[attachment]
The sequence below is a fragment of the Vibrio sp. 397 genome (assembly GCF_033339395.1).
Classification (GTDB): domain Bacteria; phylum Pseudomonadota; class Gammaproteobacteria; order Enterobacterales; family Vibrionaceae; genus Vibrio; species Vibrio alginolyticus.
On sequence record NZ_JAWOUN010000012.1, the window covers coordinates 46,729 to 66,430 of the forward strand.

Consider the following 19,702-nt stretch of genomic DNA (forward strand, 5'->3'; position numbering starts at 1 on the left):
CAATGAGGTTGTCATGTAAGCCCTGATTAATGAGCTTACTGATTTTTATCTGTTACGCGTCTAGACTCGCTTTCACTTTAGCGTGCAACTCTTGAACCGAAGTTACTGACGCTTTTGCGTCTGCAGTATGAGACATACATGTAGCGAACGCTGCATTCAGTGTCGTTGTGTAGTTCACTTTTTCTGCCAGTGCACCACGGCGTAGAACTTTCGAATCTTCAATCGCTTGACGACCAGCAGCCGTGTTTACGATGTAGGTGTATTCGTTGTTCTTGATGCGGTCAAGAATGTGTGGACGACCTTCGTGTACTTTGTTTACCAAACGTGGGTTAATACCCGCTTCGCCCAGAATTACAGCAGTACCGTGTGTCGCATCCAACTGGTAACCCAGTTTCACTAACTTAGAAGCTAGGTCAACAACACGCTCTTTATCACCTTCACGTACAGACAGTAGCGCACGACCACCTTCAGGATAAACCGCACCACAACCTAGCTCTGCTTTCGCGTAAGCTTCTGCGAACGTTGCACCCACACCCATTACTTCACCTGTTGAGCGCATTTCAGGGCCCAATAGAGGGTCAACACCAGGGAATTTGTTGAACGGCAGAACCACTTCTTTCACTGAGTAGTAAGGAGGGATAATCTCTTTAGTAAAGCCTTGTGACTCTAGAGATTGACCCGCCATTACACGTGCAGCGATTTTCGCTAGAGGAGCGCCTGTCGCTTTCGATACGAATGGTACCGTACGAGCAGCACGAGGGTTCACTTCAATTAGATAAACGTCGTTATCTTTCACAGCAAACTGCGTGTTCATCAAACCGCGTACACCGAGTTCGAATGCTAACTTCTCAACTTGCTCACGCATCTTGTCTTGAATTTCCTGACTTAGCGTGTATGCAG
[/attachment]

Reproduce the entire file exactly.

The sequence below is a fragment of the Vibrio sp. 397 genome (assembly GCF_033339395.1).
Classification (GTDB): domain Bacteria; phylum Pseudomonadota; class Gammaproteobacteria; order Enterobacterales; family Vibrionaceae; genus Vibrio; species Vibrio alginolyticus.
On sequence record NZ_JAWOUN010000012.1, the window covers coordinates 46,729 to 66,430 of the forward strand.

Consider the following 19,702-nt stretch of genomic DNA (forward strand, 5'->3'; position numbering starts at 1 on the left):
CAATGAGGTTGTCATGTAAGCCCTGATTAATGAGCTTACTGATTTTTATCTGTTACGCGTCTAGACTCGCTTTCACTTTAGCGTGCAACTCTTGAACCGAAGTTACTGACGCTTTTGCGTCTGCAGTATGAGACATACATGTAGCGAACGCTGCATTCAGTGTCGTTGTGTAGTTCACTTTTTCTGCCAGTGCACCACGGCGTAGAACTTTCGAATCTTCAATCGCTTGACGACCAGCAGCCGTGTTTACGATGTAGGTGTATTCGTTGTTCTTGATGCGGTCAAGAATGTGTGGACGACCTTCGTGTACTTTGTTTACCAAACGTGGGTTAATACCCGCTTCGCCCAGAATTACAGCAGTACCGTGTGTCGCATCCAACTGGTAACCCAGTTTCACTAACTTAGAAGCTAGGTCAACAACACGCTCTTTATCACCTTCACGTACAGACAGTAGCGCACGACCACCTTCAGGATAAACCGCACCACAACCTAGCTCTGCTTTCGCGTAAGCTTCTGCGAACGTTGCACCCACACCCATTACTTCACCTGTTGAGCGCATTTCAGGGCCCAATAGAGGGTCAACACCAGGGAATTTGTTGAACGGCAGAACCACTTCTTTCACTGAGTAGTAAGGAGGGATAATCTCTTTAGTAAAGCCTTGTGACTCTAGAGATTGACCCGCCATTACACGTGCAGCGATTTTCGCTAGAGGAGCGCCTGTCGCTTTCGATACGAATGGTACCGTACGAGCAGCACGAGGGTTCACTTCAATTAGATAAACGTCGTTATCTTTCACAGCAAACTGCGTGTTCATCAAACCGCGTACACCGAGTTCGAATGCTAACTTCTCAACTTGCTCACGCATCTTGTCTTGAATTTCCTGACTTAGCGTGTATGCAG